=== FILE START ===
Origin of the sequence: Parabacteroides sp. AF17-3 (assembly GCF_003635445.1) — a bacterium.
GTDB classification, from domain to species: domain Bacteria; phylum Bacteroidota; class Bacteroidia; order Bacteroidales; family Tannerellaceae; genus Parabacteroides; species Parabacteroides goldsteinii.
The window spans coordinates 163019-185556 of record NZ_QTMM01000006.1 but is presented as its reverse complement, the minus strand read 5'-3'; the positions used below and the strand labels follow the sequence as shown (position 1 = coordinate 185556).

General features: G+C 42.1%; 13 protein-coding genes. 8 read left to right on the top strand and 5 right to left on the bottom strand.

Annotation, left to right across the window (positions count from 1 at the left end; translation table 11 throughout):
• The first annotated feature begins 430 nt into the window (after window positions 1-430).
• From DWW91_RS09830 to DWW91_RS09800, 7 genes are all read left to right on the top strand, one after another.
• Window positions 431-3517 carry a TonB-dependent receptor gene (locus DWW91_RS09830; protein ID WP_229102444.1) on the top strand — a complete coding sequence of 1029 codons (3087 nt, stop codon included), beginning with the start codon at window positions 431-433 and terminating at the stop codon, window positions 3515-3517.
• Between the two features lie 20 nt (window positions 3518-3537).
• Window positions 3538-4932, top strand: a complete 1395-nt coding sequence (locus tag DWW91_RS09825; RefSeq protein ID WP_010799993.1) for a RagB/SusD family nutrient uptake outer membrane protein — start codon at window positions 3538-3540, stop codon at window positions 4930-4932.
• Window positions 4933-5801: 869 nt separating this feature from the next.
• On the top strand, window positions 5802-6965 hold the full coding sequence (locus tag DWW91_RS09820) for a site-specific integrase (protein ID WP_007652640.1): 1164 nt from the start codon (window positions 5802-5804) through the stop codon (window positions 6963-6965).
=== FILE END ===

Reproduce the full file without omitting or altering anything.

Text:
Origin of the sequence: Parabacteroides sp. AF17-3 (assembly GCF_003635445.1) — a bacterium.
GTDB classification, from domain to species: domain Bacteria; phylum Bacteroidota; class Bacteroidia; order Bacteroidales; family Tannerellaceae; genus Parabacteroides; species Parabacteroides goldsteinii.
The window spans coordinates 163019-185556 of record NZ_QTMM01000006.1 but is presented as its reverse complement, the minus strand read 5'-3'; the positions used below and the strand labels follow the sequence as shown (position 1 = coordinate 185556).

General features: G+C 42.1%; 13 protein-coding genes. 8 read left to right on the top strand and 5 right to left on the bottom strand.

Annotation, left to right across the window (positions count from 1 at the left end; translation table 11 throughout):
• The first annotated feature begins 430 nt into the window (after window positions 1-430).
• From DWW91_RS09830 to DWW91_RS09800, 7 genes are all read left to right on the top strand, one after another.
• Window positions 431-3517 carry a TonB-dependent receptor gene (locus DWW91_RS09830; protein ID WP_229102444.1) on the top strand — a complete coding sequence of 1029 codons (3087 nt, stop codon included), beginning with the start codon at window positions 431-433 and terminating at the stop codon, window positions 3515-3517.
• Between the two features lie 20 nt (window positions 3518-3537).
• Window positions 3538-4932, top strand: a complete 1395-nt coding sequence (locus tag DWW91_RS09825; RefSeq protein ID WP_010799993.1) for a RagB/SusD family nutrient uptake outer membrane protein — start codon at window positions 3538-3540, stop codon at window positions 4930-4932.
• Window positions 4933-5801: 869 nt separating this feature from the next.
• On the top strand, window positions 5802-6965 hold the full coding sequence (locus tag DWW91_RS09820) for a site-specific integrase (protein ID WP_007652640.1): 1164 nt from the start codon (window positions 5802-5804) through the stop codon (window positions 6963-6965).